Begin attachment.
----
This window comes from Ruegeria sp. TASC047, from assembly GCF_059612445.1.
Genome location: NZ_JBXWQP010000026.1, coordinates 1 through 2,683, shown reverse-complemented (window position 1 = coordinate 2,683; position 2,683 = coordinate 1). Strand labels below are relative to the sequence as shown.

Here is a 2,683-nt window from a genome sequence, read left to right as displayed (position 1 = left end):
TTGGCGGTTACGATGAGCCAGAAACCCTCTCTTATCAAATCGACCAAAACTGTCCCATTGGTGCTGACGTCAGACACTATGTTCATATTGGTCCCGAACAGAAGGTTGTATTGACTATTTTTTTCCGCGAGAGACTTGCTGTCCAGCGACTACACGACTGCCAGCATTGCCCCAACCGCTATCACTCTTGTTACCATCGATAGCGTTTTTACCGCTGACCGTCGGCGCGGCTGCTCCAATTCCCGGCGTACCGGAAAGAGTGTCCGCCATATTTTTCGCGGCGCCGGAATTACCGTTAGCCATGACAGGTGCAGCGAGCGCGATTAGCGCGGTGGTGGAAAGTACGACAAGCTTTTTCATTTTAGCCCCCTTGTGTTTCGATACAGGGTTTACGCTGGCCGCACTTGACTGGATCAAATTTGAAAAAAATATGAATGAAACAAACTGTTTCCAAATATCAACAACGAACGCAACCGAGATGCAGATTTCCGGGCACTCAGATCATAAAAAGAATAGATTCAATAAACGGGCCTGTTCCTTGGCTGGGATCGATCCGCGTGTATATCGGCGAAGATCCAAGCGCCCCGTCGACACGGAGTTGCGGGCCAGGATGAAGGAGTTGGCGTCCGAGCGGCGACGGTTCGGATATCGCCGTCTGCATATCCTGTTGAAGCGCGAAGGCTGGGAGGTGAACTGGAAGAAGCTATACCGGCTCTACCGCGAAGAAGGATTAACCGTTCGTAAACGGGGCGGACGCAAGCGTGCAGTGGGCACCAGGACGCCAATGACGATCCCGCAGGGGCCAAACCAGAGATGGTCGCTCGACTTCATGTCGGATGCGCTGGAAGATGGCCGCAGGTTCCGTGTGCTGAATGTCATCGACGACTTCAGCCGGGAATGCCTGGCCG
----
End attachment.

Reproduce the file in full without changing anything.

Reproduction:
This window comes from Ruegeria sp. TASC047, from assembly GCF_059612445.1.
Genome location: NZ_JBXWQP010000026.1, coordinates 1 through 2,683, shown reverse-complemented (window position 1 = coordinate 2,683; position 2,683 = coordinate 1). Strand labels below are relative to the sequence as shown.

Here is a 2,683-nt window from a genome sequence, read left to right as displayed (position 1 = left end):
TTGGCGGTTACGATGAGCCAGAAACCCTCTCTTATCAAATCGACCAAAACTGTCCCATTGGTGCTGACGTCAGACACTATGTTCATATTGGTCCCGAACAGAAGGTTGTATTGACTATTTTTTTCCGCGAGAGACTTGCTGTCCAGCGACTACACGACTGCCAGCATTGCCCCAACCGCTATCACTCTTGTTACCATCGATAGCGTTTTTACCGCTGACCGTCGGCGCGGCTGCTCCAATTCCCGGCGTACCGGAAAGAGTGTCCGCCATATTTTTCGCGGCGCCGGAATTACCGTTAGCCATGACAGGTGCAGCGAGCGCGATTAGCGCGGTGGTGGAAAGTACGACAAGCTTTTTCATTTTAGCCCCCTTGTGTTTCGATACAGGGTTTACGCTGGCCGCACTTGACTGGATCAAATTTGAAAAAAATATGAATGAAACAAACTGTTTCCAAATATCAACAACGAACGCAACCGAGATGCAGATTTCCGGGCACTCAGATCATAAAAAGAATAGATTCAATAAACGGGCCTGTTCCTTGGCTGGGATCGATCCGCGTGTATATCGGCGAAGATCCAAGCGCCCCGTCGACACGGAGTTGCGGGCCAGGATGAAGGAGTTGGCGTCCGAGCGGCGACGGTTCGGATATCGCCGTCTGCATATCCTGTTGAAGCGCGAAGGCTGGGAGGTGAACTGGAAGAAGCTATACCGGCTCTACCGCGAAGAAGGATTAACCGTTCGTAAACGGGGCGGACGCAAGCGTGCAGTGGGCACCAGGACGCCAATGACGATCCCGCAGGGGCCAAACCAGAGATGGTCGCTCGACTTCATGTCGGATGCGCTGGAAGATGGCCGCAGGTTCCGTGTGCTGAATGTCATCGACGACTTCAGCCGGGAATGCCTGGCCG